The 20/20 Wah Lock’s clarity of tone certainly has much to do with the the new 20/20 Buffer, thus keeping the signal clear, tone strong and without any signal loss. The quality of the wah tone certainly is not one-dimensional as there are three different wah modes: Standard, WHOA and Locked (set with the Notch filter knob). The Standard wah mode has an excellent sweeping sound that offers up some depth and high end without sounding muddy or shrill, with a focus on a big mid-range. The WHOA mode produces a more aggressive and gritty version that is deep and thick sounding. The Lock mode can be used with either the Standard or WHOA mode, and requires you to set the Notch filter knob in the position preferred. A typical wah pedal allows you to set the treadle in the position you like, but since the Wah Lock pedal is switchless and spring activated you set the ‘position’ via the Notch knob and then activate via the Wah Lock footswitch. The accompanying video demonstrates this feature.
For $169 USD the Wah Lock comes with several features and is Morley’s most versatile switchless optical wah. Some things come standard with this pedal, as with any of their latest wah offerings, such as cold rolled steel housing, the new 20/20 Buffer, the MQ2 custom inductor and glow-in-the-dark treadle and toe-plate end. What takes the Wah Lock into an entirely different realm is that it offers three different modes of operation: Standard, WHOA and Wah Lock. Standard mode is a full-midrange wah, whereas the WHOA mode (engaged via a footswitch) offers a grittier wah with more pronounced vocal overtones. And rather than **** the treadle and hope for the right locked wah sound, you set it via the Notch filter knob and engage the Wah Lock mode when ready and by way of a simple footswitch. If that wasn’t enough, you also get upward of a 20dB boost via the Loud knob, easy enough to adjust with a turn of a foot. You can power the Wah Lock with a 300mA 9VDC power supply or a 9V battery (through the quick clip battery door). Morley is super proud of its gear robustness and even offers a lifetime warranty when you register online.
There are three different wah modes. For a standard or traditional mode, the WHOA and Wah Lock LEDs should be off and unlit. The wah’s treadle is spring loaded, which means the pedal is switchless (with no added pops or noise as a result) and you will need to step and press the treadle to engage the wah effect. Keeping your foot off the treadle or ****ed back fully both disengages the wah effect. As with any wah, tipping back the treadle produces a lower frequency filter, whereas pushing the treadle forward produces a higher frequency filter. The WHOA function is a more aggressive, grittier, thicker and deeper sounding wah. This is activated by pressing the WHOA switch along the left side of the pedal and using the treadle as usual. Now, since this is a switchless wah, it is spring loaded and always returns the treadle to a heel-back position when not in use. Consequently, in order to ‘position’ the treadle for a locked wah sound you do so by way of the Notch filter knob (and by engaging the Wah Lock footswitch on the right side of the pedal). Turning the Notch knob counterclockwise produces a deeper filter sound, whereas clockwise produces a higher filter sound.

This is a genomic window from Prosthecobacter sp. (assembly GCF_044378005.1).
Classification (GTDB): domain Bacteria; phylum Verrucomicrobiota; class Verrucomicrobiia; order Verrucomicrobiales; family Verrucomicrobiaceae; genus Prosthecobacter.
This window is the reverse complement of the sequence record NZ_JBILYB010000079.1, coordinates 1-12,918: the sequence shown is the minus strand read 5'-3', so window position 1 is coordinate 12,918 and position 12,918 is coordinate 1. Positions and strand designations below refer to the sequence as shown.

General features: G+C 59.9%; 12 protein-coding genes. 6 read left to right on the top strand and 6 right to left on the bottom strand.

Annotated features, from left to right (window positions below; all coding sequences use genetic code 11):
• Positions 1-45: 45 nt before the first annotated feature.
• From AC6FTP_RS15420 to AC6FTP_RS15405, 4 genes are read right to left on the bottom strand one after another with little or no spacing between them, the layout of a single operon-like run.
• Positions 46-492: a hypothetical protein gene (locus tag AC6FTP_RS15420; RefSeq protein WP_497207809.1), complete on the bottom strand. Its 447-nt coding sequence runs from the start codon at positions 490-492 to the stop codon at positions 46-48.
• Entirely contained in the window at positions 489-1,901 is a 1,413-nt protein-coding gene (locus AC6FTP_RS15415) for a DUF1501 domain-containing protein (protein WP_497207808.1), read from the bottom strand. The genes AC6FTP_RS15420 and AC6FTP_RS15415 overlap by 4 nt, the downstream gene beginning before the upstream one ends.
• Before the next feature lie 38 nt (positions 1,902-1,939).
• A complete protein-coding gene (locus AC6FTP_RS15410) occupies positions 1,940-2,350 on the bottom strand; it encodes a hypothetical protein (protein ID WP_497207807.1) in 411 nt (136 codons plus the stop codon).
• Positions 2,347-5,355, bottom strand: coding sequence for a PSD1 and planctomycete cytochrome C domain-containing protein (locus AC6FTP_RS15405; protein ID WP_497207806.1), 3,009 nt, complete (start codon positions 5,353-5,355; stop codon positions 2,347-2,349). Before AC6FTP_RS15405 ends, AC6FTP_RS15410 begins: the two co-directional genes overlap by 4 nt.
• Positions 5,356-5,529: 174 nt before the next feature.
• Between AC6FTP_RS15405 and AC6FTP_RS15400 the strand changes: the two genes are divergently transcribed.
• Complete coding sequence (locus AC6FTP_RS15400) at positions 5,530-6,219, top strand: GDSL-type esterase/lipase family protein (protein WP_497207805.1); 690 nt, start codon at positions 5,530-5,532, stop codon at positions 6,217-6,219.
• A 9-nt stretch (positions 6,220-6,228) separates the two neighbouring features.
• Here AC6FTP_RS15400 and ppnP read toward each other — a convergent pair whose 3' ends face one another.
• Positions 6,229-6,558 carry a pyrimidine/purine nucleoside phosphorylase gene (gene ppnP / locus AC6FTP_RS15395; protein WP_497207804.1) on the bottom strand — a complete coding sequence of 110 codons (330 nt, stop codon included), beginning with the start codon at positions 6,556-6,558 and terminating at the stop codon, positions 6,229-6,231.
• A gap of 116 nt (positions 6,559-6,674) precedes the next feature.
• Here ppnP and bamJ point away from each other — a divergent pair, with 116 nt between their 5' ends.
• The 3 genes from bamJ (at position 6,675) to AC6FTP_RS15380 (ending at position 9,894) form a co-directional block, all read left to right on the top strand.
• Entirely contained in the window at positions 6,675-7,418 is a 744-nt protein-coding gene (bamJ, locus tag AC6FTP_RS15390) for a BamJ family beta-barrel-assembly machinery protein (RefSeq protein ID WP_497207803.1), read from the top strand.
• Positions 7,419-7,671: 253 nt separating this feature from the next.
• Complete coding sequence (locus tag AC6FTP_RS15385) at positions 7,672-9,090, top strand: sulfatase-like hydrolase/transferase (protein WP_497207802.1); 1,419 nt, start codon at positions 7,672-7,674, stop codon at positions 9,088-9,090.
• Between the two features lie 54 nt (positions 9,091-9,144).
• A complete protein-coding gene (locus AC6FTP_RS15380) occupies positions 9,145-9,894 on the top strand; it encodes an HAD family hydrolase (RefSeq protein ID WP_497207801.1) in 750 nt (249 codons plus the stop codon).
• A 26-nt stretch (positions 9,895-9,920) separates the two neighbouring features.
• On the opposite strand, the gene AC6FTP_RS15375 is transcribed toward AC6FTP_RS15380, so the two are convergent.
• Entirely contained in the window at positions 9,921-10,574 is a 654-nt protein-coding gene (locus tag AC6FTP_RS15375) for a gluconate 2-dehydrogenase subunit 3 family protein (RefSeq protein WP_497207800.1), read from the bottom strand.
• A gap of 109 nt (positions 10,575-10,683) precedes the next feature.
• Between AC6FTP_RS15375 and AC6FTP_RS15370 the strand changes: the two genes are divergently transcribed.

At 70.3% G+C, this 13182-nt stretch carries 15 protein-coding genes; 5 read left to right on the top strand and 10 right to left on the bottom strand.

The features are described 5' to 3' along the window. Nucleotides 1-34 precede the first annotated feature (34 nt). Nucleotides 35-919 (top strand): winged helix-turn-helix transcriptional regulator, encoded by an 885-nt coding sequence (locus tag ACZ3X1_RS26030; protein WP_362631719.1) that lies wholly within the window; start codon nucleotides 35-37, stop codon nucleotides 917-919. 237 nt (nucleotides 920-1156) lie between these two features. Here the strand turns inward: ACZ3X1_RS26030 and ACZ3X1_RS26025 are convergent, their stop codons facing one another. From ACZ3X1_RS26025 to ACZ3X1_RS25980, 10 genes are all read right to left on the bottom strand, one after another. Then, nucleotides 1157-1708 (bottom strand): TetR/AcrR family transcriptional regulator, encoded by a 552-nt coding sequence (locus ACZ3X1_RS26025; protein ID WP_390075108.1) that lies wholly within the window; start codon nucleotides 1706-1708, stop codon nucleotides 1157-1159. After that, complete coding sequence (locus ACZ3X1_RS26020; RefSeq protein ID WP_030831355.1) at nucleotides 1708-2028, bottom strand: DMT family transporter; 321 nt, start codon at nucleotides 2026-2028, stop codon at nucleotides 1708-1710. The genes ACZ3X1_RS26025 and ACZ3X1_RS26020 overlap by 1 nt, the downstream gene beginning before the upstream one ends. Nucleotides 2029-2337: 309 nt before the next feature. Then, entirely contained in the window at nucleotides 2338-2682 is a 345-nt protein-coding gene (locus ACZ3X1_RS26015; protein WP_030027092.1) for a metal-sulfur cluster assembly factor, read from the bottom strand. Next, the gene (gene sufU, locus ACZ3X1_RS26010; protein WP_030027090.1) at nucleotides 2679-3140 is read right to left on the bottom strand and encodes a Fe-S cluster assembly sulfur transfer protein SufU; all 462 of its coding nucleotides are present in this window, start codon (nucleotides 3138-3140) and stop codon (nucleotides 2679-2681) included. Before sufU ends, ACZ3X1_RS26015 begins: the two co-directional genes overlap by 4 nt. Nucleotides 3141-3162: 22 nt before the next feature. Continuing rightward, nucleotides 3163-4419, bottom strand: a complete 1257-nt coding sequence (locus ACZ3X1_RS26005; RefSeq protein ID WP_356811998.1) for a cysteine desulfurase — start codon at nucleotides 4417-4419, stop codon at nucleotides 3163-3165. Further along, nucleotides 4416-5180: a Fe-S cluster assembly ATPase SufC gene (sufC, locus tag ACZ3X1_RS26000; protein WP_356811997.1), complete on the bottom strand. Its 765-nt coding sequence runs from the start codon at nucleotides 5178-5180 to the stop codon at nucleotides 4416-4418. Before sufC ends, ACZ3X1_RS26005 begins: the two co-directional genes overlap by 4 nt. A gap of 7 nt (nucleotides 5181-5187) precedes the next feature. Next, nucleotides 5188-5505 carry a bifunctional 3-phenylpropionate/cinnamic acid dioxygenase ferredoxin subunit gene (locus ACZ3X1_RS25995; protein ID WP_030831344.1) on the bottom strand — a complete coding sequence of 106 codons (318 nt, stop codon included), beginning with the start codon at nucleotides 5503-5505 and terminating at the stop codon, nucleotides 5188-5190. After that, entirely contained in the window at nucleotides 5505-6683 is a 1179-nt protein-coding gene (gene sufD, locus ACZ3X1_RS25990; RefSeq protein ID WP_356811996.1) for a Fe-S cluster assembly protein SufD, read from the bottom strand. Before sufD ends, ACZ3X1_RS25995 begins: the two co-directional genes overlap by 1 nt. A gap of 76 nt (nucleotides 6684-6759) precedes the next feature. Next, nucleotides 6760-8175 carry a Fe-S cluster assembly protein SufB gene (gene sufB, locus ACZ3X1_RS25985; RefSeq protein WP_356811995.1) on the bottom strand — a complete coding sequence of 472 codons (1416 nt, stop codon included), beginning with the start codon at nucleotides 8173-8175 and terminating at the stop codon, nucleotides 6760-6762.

The Wah Lock measures 173.4 mm (L) x 114.3 mm (W) x 63.5 mm (H) or 6.85 x 4.5 x 2.5 inches. With a powder coated orange chassis made from cold rolled steel, its black treadle has a glow-in-the-dark non-slip grit finish on its top and ends (for easy viewing in dark areas). Both the WHOA and Wah Lock foot switches have a solid click in feel, although silent in the signal when switching on and off. Both Loud and Notch knobs are smooth and solid when turned. All switches and knobs are below the level of the treadle, to prevent accidental switching on/off or damage. The guitar input and output, as well as the power output, are located toward the front ends of the pedal, which keeps them far removed from a stomping foot. The Wah Lock pedal does require a 9VDC 300mA regulated adapter with a negative center pin polarity – an improper adapter will cause some low frequency hum in your amp, but also could damage the pedal. Another option is to use a 9V battery, which inserts via the quick clip battery door in the bottom of the pedal. A regular alkaline battery is best for longevity, although you do need to unplug your guitar unplug when not in use to preserve battery life.